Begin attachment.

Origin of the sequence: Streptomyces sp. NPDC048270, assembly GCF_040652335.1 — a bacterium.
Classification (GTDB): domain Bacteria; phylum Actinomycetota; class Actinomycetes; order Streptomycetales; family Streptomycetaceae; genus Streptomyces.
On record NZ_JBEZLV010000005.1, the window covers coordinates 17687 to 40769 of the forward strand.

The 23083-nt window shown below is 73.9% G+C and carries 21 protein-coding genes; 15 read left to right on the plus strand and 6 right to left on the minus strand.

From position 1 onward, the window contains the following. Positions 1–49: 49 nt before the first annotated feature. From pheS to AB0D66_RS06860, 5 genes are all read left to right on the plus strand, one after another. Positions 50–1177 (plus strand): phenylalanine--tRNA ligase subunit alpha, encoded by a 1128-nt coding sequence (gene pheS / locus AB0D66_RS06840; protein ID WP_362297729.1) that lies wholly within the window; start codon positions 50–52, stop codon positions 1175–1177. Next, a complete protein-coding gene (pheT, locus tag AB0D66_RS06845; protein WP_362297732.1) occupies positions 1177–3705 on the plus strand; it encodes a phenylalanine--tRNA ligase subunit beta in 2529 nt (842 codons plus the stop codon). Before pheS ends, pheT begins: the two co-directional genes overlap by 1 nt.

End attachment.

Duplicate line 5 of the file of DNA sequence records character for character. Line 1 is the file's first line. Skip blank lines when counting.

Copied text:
From position 1 onward, the window contains the following. Positions 1–49: 49 nt before the first annotated feature. From pheS to AB0D66_RS06860, 5 genes are all read left to right on the plus strand, one after another. Positions 50–1177 (plus strand): phenylalanine--tRNA ligase subunit alpha, encoded by a 1128-nt coding sequence (gene pheS / locus AB0D66_RS06840; protein ID WP_362297729.1) that lies wholly within the window; start codon positions 50–52, stop codon positions 1175–1177. Next, a complete protein-coding gene (pheT, locus tag AB0D66_RS06845; protein WP_362297732.1) occupies positions 1177–3705 on the plus strand; it encodes a phenylalanine--tRNA ligase subunit beta in 2529 nt (842 codons plus the stop codon). Before pheS ends, pheT begins: the two co-directional genes overlap by 1 nt.